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How global financial markets react to water shortages and climate change

The world desperately needs water. Drought and rising temperatures threaten to affect almost every major sector of the economy — from energy to agriculture and shipping.

The markets are taking notice. The S&P Global Water Index, which tracks 50 companies around the world involved in water utilities, infrastructure, equipment and materials, has outperformed the S&P Global Broad Market Index by more than 3 percentage points per year since its inception in late 2001. So far this year, the Global Water Index’s return has been nearly 5 percentage points higher than the S&P Global BMI.

The big picture: Europe is suffering the worst drought it has seen in at least 500 years, after sweltering temperatures led to thousands of deaths in Germany, the UK, Spain and Portugal. European rivers have reached record low water levels, interfering with agricultural and energy production as well as transport.

The level of the Rhine dropped so much that transport had to be severely reduced, causing supply problems in Switzerland and Germany. Yields of major crops are expected to decline by at least 10% to 20% due to water restrictions.

This is not the only region in the world struggling with water scarcity. A drought that has engulfed the southwestern United States since 2000 marks the driest 22 years in the past 1,200 years, according to a UCLA-led study.

The American Farm Bureau Federation suggests yields could drop by as much as a third this year compared to last year because of drought and extreme heat. Climate change can make these extreme droughts a common occurrence.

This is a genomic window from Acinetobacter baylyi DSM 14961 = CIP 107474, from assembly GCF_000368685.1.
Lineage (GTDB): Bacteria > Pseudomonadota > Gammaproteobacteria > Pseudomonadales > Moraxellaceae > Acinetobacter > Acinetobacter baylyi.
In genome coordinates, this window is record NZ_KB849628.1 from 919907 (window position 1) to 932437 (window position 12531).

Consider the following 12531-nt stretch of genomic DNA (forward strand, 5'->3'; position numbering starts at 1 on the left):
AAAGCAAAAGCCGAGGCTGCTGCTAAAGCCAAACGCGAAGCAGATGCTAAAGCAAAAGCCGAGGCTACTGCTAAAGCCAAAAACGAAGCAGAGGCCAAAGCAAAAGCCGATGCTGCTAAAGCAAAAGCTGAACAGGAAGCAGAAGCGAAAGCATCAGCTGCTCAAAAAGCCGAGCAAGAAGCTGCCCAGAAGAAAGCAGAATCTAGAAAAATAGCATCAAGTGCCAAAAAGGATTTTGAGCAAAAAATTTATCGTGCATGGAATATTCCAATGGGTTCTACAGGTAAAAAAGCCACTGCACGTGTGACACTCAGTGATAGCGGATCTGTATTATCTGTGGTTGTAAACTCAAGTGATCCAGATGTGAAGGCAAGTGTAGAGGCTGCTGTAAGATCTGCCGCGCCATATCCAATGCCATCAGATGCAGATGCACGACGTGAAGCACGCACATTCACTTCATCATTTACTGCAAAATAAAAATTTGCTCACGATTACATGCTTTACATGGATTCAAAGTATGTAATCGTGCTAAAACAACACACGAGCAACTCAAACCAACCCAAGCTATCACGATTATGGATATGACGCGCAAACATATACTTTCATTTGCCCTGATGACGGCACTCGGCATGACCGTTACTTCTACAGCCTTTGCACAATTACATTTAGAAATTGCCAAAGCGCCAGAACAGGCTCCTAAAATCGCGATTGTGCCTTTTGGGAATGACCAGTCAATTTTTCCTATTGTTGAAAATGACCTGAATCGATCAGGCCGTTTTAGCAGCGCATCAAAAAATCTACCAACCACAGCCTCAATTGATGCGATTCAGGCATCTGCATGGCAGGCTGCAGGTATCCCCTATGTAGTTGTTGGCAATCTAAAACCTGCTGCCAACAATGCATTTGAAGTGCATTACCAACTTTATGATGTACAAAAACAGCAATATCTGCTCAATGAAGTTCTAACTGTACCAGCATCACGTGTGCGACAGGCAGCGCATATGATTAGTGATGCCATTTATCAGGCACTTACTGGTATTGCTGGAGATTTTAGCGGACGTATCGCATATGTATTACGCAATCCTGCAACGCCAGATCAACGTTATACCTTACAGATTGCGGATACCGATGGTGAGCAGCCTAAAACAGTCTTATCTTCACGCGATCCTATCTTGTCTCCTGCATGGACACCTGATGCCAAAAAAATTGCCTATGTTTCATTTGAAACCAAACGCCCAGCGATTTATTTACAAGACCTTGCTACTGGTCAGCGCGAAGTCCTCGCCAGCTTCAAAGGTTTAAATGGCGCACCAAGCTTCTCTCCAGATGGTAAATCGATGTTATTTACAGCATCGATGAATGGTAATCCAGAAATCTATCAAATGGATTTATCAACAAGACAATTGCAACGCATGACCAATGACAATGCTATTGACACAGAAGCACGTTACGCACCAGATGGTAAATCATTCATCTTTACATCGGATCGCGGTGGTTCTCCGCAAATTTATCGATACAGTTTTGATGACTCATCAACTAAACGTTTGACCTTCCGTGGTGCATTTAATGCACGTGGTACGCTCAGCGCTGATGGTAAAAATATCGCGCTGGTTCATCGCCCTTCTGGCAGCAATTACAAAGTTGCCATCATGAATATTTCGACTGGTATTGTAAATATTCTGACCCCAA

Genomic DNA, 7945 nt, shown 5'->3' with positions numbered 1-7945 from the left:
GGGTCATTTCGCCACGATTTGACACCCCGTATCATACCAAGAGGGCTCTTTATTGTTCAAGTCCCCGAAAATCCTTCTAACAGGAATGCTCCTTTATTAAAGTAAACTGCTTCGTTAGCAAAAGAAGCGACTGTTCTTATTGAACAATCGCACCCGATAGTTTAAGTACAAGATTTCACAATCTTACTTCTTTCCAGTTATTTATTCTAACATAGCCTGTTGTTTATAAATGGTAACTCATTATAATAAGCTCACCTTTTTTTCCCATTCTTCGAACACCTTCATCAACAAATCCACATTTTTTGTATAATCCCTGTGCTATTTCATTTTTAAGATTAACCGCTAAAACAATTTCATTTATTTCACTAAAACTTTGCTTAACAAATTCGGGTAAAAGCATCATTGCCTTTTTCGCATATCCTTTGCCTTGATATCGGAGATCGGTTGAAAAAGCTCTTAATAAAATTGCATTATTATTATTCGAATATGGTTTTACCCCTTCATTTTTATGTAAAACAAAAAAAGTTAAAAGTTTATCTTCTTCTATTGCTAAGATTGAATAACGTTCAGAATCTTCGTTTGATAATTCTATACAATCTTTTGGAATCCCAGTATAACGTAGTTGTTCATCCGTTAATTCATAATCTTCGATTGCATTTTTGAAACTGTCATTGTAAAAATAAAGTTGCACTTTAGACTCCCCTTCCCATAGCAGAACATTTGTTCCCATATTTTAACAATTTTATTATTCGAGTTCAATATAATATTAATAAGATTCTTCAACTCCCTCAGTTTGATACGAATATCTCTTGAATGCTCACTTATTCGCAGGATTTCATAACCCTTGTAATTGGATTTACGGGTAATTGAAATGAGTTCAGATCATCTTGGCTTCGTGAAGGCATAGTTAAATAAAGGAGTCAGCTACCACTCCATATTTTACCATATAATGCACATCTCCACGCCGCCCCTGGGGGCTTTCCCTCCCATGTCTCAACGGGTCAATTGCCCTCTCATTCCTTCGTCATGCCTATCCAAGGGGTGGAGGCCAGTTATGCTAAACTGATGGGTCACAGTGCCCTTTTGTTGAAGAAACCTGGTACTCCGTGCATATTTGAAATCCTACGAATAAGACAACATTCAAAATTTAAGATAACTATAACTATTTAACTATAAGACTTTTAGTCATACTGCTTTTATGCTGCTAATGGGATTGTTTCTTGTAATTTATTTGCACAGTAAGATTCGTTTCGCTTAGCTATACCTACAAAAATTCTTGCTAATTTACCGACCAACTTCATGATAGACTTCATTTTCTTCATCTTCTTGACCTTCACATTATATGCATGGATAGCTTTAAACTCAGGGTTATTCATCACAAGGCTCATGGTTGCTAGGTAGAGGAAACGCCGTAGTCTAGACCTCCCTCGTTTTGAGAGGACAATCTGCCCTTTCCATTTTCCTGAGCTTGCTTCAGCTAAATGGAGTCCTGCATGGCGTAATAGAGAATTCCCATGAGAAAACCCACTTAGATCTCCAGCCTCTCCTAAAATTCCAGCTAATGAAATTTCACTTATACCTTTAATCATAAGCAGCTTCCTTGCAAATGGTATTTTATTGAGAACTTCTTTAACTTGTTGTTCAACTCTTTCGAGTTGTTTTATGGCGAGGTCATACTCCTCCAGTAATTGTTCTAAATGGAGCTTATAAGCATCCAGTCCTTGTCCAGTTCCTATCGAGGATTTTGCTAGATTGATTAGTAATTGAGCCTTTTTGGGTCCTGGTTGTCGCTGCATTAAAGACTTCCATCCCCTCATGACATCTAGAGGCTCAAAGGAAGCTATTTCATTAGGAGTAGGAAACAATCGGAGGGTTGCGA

A report by the United Nations Intergovernmental Panel on Climate Change last year found that droughts that once occurred only once every 10 years in certain regions are now happening about 1.7 times a decade, on average. If the Earth warms another 2 degrees Celsius, the rare occurrences will occur about 2.5 times per decade.

What this means for markets: The stress on public budgets will make it difficult for governments around the world to tackle problems of access to water and droughts on their own. Public companies are increasingly likely to be part of the solution, and analysts predict opportunities for growth.

“As these demands for fresh water increase, companies involved in water-related business activities are expected to grow in the years to come,” wrote Tianyin Cheng, senior director, S&P Dow Jones Indices.

Recent reports from the World Economic Forum estimate the global water industry at $483 billion by mid-2022. Investors want to be a part of it: 23 water funds have been launched in the last five years, with a total of $8 billion in assets, according to Morningstar data.

Common holdings in these funds include utilities like American Water Works Company (AWK), Georg Fischer AG, a Swiss company working on safe water transport, and water technology companies like Xylem (XYL), which forecast revenue growth of around 5% per year until 2025.

Consolidated Water (CWCO), which recycles wastewater into drinking water, is also being watched by analysts. Its stock is up 52% ​​this year, while the broader S&P 500 is down nearly 19% over the same period.

On the other side of the equation are companies that deplete water resources and fail to address drought as a critical issue for their business operations. A recent review of the environmental disclosure platform CDP and Planet Tracker, a think tank nonprofit, showed that listed companies could face losses of at least $225 billion in water-related risks.

Also in August, sustainability investor group Ceres announced the creation of the Valuing Water Finance Initiative, with 64 US and international investors representing a total of US$9.8 trillion in assets under management.

Investors include pension funds and asset managers such as Franklin Resources. Ceres says the fund will pressure companies to pay more attention to its impact on water quality and availability.

Participants, they say, will consider additional “escalation” measures, such as voting against directors of companies that will not make the necessary changes.

Source: CNN Brasil

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